With just a week to go before a decision is made on lifting lockdown, District Health Boards are being told to hurry up and ramp up their testing.
The data is still lacking to make a judgement call on if community transmission has been quashed.
Next Monday, the prime minister and Cabinet will have to make a judgement call on whether to lift the country out of the level 4 lockdown.
But epidemiologist David Skegg questioned whether they would have all the information they need during the Epidemic Response Committee meeting.
He wanted to know if rapid contact tracing would be in place and community testing done to find out if the disease was widespread.
"Will sentinel surveillance studies be carried out, completed and reported this week, so that we have a better idea of community spread?"
"If the answer to those questions is no, I would submit we are asking the Cabinet to play russian roulette with the health of New Zealanders," he said.
The prime minister agreed more needed to be done on contact tracing.
"We had Dr Ayesha Verrall come in and undertake that audit around our contact tracing for that very reason, there is more work for us to do off the back of that, because it will continue to be a critical part of our response, she said.
Director General of Health Dr Ashley Bloomfield said to date, testing analysis showed good spread across the regions, but there were lower rates in some regions such as Whanganui and Tairāwhiti.
"What I've said to them and to all DHBs just have a really low threshold, so anyone with respiratory symptoms, whether upper respiratory, which could just be a sore throat or runny nose, just test them anyway."
In the Tairāwhiti area, the number of people confirmed with the disease has gone from one to three and as of yesterday, 461 people had been tested in the region.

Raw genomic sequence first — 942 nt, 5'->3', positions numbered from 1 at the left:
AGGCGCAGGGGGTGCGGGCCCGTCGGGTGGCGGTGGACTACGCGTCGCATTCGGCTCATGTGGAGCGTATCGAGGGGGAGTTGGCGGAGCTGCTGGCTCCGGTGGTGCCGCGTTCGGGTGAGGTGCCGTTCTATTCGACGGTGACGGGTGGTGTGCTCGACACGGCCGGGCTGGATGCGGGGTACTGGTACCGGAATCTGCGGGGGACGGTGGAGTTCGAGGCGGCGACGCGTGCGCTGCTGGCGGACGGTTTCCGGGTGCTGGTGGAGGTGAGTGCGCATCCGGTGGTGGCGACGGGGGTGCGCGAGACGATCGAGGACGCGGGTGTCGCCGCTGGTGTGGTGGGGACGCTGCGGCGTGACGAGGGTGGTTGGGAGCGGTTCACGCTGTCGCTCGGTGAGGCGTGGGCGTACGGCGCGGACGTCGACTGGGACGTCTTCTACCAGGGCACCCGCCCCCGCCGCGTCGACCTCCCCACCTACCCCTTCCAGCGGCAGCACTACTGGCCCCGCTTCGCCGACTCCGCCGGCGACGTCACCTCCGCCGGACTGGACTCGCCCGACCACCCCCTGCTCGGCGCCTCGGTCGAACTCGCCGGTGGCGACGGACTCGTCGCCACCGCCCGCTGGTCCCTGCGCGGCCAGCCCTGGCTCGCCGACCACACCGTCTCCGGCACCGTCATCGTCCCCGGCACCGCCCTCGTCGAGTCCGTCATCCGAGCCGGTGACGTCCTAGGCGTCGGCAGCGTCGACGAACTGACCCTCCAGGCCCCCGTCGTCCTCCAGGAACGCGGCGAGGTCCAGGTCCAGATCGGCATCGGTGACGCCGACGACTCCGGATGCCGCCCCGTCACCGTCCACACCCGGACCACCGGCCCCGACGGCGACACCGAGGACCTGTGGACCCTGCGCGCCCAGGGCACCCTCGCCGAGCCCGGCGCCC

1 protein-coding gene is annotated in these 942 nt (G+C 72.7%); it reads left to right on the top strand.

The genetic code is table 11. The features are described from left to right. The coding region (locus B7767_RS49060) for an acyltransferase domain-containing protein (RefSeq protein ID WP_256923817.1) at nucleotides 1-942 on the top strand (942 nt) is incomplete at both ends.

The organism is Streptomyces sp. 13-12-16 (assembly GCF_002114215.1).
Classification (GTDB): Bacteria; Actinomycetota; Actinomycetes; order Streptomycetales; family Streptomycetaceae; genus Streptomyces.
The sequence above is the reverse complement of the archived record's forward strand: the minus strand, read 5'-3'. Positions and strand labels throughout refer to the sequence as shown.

- If you have symptoms of the coronavirus, call the NZ Covid-19 Healthline on 0800 358 5453 (+64 9 358 5453 for international SIMs) or call your GP - don't show up at a medical centre
DHB head Jim Green wanted to lift testing figures.
He said mobile dental trucks had been repurposed and staff were taking them out to remote communities.
The DHB was also zeroing in on essential workers, who are more exposed to the coronavirus.
"The symptoms that they may see as mild, actually might be quite significant, so we want to find those people and offer them a test," he said.
In Whanganui, DHB spokesperson Mark Dawson said the percentage of people being swabbed when they turn up at community-based assessment centres had gone from about 30 percent to between 60 and 80 percent.
"These aren't particularly huge numbers that we're getting in, but we are just testing more, so we have been more liberal in our interpretation of the case definition and broadening it out to get more people in," he said.
Dawson said as of yesterday employers of essential workers have been given contact sheets to encourage any staff with symptoms to get tested.